A key sector for economic development
“SMEs are vital for our economy”, explains Loelia Kibassa. “They create productive employment and contribute to raising the standard of living in many Tanzanian households. Furthermore, they spur economic activities. You can see them as a wellspring for the larger firms of the future - more and more large firms started as SMEs before they grew larger.”
The challenges for NMB Bank
Loelia Kibassa outlines some of the challenges that NMB Bank faces when meeting the financial needs of the SMEs. “There is often a lack of proper business records, there is sometimes not sufficient collateral to cover the amount requested in line with the overall risk to the lender and the bank’s policy, and not every entrepreneur has the management skills to run and further develop their business. Multiple borrowing by some entrepreneurs has also been identified as a challenge, especially in big cities”
NMB Bank addresses these challenges in multiple ways. Loelia Kibassa: “First of all, we make sure we are very close to our customers, so that we are able to select the challenges which need resolving. Building relationships is critical for customer retention and new acquisition. That’s why our Relationship Managers are so important.” With over 200 bricks-and-mortar branches, more than 700 ATMs and over 6,000 banking agents (Wakalas), NMB Bank has the largest network in the country, with a presence in every region. This network serves a client base of more than two million retail clients and helps NMB to build up a close relationship with SME customers.
Over time, NMB Bank has established a solid system to assess potential SME clients. Every SME loan application originates from one of our branches and is forwarded to the head office in Dar es Salaam for either further analysis or decision depending on facility size. “Since our first steps into the SME sector 12 years ago, our market share in this segment has increased to over 30%. We have built up a solid reputation and our involvement in an SME is often seen as a seal of approval by other financial players." NMB Bank closely monitors is to check that the loan facility is spent on cash generating activities and contributes to the SME’s profitability. “We would prefer to see the SMEs not only relying on our capital for expansion; they should be able to gradually increase own capital base by retaining profits.”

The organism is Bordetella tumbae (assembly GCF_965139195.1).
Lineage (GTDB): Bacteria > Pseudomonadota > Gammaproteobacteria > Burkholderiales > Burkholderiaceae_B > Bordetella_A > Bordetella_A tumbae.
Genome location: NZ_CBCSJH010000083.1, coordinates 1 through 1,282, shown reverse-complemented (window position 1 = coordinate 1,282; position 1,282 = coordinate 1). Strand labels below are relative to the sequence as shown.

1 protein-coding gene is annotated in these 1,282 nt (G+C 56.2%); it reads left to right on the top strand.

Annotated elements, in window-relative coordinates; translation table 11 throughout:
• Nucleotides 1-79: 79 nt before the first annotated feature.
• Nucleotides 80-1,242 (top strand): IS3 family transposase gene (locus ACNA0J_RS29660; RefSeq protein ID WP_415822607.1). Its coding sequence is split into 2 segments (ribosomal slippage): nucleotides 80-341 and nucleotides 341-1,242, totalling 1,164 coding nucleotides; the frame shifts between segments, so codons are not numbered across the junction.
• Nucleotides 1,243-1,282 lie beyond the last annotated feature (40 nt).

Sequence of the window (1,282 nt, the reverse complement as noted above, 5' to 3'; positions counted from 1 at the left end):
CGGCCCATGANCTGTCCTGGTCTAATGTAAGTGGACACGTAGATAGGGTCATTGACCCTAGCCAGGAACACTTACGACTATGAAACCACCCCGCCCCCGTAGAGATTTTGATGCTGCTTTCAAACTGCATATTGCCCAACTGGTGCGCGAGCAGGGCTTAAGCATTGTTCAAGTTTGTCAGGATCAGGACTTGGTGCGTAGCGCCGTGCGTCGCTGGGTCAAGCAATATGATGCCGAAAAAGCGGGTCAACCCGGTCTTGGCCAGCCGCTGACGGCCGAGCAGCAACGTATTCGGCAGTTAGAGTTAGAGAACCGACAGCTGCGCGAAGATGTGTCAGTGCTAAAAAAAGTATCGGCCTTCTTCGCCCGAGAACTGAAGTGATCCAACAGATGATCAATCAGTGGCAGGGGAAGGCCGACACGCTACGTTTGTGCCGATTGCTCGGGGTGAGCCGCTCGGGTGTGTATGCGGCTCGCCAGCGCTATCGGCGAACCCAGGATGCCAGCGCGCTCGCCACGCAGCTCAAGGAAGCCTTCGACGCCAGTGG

A pioneer in mobile banking
NMB Bank is known as a pioneer of innovative solutions in the Tanzanian financial sector. It was, for example, the first bank to offer mobile banking services in 2008. This also applies to SME clients. Loelia Kibassa: “We provide a service platform for SMEs to conduct their business smoothly such as internet banking and mobile banking services. Again, a network of over 6,000 Wakalas allows SME clients to easily withdraw and deposit cash, transfer money, pay for utility bills, and more.”
Each year NMB organizes Business Clubs forums across all regions. “So far, we have 34 active clubs. At club meetings we get feedback on our products and services to make sure they are tailored to their needs, we provide training on marketing and sales opportunities, and raise awareness on the importance of record keeping, markets and general business management.” Other stakeholders, who also play a role in an enabling environment for the SME sector, are invited to conduct sessions. “For example, the Land Office on property registration and land ownership. Tanzania Revenue Authority (TRA) normally provide education on tax matters and entrepreneurs’ obligations to contribute to government revenue through payment of relevant taxes.” Other business experts are also invited to upskill the entrepreneurs in various business disciplines.
The Tanzanian government recognises the importance of the SME sector and wants to promote the sector. “The potential for growth is huge and it is our ambition to grow our market share significantly in the years to come,” concludes banker Kibassa.
What is an SME?
According to the Tanzanian government’s SME Development Policy (2002), SMEs are formalized undertakings employing between five and 99 people, with capital investments of less than TZS 800 million (EUR 300,000). Loelia Kibassa: “In addition to this categorisation, NMB Bank defines this market as composed of enterprises eligible for credit facilities between TZS 50 million (EUR 18,000) and TZS 1.5 billion (EUR 550,000), and a business turnover that does not exceed TZS 10 billion (EUR 3.5 million).” Looking at the current SME portfolio at NMB, it becomes clear that the bank focuses on the lower end of this sector. “Around 70% of the 3,000+ SMEs that we finance are typically family owned businesses that employ some staff to assist in running the businesses. The average loan these businesses take out amounts to around TZS 130 million (EUR 48,000).” Entrepreneurs use NMB Bank loans for working capital, fixed asset purchases or to buy equipment, for example.
The importance of a vibrant SME sector for a national economy is widely acknowledged and seen as critical in pushing the socioeconomic development agenda of a country further. According to the World Bank, most formal jobs are generated by SMEs in emerging economies. They also create four out of five new positions, and formal SMEs contribute up to 40% of national income (GDP).